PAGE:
Low Potassium Diet

Following a low potassium diet can be difficult for anyone new to following a strict diet. Our low potassium diet guide was developed so anyone new to this particular diet could have something simple and complete to follow.

1: Introduction

Potassium is a mineral that is present in all fruits, vegetables, meat and fish. It is the kidneys responsibility to maintain the proper amount of potassium in your body. Potassium plays a role in maintaining a regular heartbeat and keeping your muscles working right. Too much potassium can cause an irregular heartbeat or a heart attack. Since people with CKD have damaged or compromised kidneys, they may have trouble maintaining the proper amount of potassium.

Did you know?

High potassium foods are > 200mg (>20%DV) Low potassium foods are < 200mg (<5%DV)

A normal potassium intake is around 3500 to 4500 mg per day. Anyone with a restricted potassium diet such as someone with CKD would typically be restricted to 2000 mg per day. Each individual is different and should consult their doctor or dietitian for their specific scenario.

2: Ways to stay under your daily limit

  • Eat lots of different foods in moderation. Just because you can’t eat over a certain amount of potassium doesn’t mean you can’t eat any at all. Your body still needs its nutrition.
  • Always remember to use portion control. A large amount of a low potassium food can quickly turn into a high-potassium situation.
  • Try and limit foods that are > 200 mg per serving. Below is a list of foods that are > 200 mg and also below 200 mg. Along with you doctor or dietitian, our website will provide recipes that limit high potassium foods, or use low potassium foods.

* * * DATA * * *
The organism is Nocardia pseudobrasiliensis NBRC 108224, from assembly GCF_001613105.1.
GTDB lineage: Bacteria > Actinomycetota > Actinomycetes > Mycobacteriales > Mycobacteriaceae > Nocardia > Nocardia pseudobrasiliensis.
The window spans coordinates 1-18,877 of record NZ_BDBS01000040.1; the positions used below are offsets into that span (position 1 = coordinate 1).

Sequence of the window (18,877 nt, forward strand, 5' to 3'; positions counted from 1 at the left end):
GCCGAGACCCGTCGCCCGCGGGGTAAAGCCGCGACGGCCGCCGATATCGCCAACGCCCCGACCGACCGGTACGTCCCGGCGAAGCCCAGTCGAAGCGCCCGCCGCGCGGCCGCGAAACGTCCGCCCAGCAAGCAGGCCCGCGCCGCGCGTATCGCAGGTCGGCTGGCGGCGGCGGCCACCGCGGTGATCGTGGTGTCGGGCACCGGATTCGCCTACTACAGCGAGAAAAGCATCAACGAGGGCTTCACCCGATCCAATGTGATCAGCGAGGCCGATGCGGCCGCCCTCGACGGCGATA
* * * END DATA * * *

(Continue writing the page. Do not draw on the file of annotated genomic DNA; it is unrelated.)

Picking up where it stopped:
• Some high potassium foods can be leached.
  • Potassium leaching is a simple method used to ‘leach’ out some, or the majority, of potassium.
  • If you are on dialysis, be sure to get all the treatment or exchanges prescribed to you.
  • Potassium is not always on nutritional labels. Always do some research of your own. We are very fortunate to have lots of answers at our finger tips. If you don’t see potassium on the food label, just look it up quickly.

3: High-Potassium Foods > 200 mg

The portion size is ½ cup unless otherwise stated. Visit our high potassium foods article to see a full list of foods high in potassium. Or, play around with our food analyzer tool to inspect the kidney nutrition of all your favorite foods.


  • Apricot, raw (2 medium)
  • dried (5 halves)
  • Avocado (¼ whole)
  • Banana (½ whole)
  • Cantaloupe
  • Dates (5 whole)
  • Dried fruits
  • Figs, dried
  • Grapefruit Juice
  • Honeydew
  • Kiwi (1 medium)
  • Mango (1 medium)
  • Nectarine (1 medium)
  • Orange (1 medium)
  • Orange Juice
  • Papaya (½ whole)
  • Pomegranate (1 whole)
  • Pomegranate Juice
  • Prunes
  • Prune Juice
  • Raisins


  • Acorn Squash
  • Artichoke
  • Bamboo Shoots
  • Baked Beans
  • Butternut Squash
  • Refried Beans
  • Beets, fresh then boiled
  • Black Beans
  • Broccoli, cooked
  • Brussels Sprouts
  • Carrots, raw
  • Chickpeas (1 cup)
  • Chinese Cabbage
  • Dried Beans and Peas
  • Greens, except Kale
  • Hubbard Squash
  • Kohlrabi
  • Lentils
  • Legumes